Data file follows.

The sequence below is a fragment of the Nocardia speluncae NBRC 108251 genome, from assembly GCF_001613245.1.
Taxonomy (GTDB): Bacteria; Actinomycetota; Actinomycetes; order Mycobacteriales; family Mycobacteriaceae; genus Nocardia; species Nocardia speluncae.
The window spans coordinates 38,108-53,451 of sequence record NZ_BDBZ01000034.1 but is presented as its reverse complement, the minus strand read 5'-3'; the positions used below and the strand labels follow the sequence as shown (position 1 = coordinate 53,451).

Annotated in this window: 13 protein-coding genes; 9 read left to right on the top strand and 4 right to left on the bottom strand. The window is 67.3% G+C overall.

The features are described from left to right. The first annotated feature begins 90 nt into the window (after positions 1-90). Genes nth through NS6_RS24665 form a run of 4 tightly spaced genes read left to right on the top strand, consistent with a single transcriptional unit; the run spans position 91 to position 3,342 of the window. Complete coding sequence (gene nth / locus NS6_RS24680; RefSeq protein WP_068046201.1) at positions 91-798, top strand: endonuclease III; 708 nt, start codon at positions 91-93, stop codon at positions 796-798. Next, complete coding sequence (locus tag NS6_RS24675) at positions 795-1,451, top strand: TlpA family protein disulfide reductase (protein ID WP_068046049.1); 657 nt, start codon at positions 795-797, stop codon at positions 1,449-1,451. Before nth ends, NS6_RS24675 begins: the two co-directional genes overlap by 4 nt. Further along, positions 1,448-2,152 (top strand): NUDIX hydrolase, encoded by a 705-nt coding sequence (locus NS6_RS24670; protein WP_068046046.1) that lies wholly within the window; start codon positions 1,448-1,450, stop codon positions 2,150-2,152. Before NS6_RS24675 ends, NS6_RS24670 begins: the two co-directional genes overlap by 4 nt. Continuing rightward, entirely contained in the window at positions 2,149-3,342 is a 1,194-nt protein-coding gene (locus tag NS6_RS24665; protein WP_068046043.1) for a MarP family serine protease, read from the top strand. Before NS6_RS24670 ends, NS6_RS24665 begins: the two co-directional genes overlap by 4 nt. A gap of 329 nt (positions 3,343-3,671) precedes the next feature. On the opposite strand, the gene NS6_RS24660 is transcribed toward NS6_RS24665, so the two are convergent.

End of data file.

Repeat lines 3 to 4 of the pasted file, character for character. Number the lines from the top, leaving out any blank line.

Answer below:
The window spans coordinates 38,108-53,451 of sequence record NZ_BDBZ01000034.1 but is presented as its reverse complement, the minus strand read 5'-3'; the positions used below and the strand labels follow the sequence as shown (position 1 = coordinate 53,451).

Annotated in this window: 13 protein-coding genes; 9 read left to right on the top strand and 4 right to left on the bottom strand. The window is 67.3% G+C overall.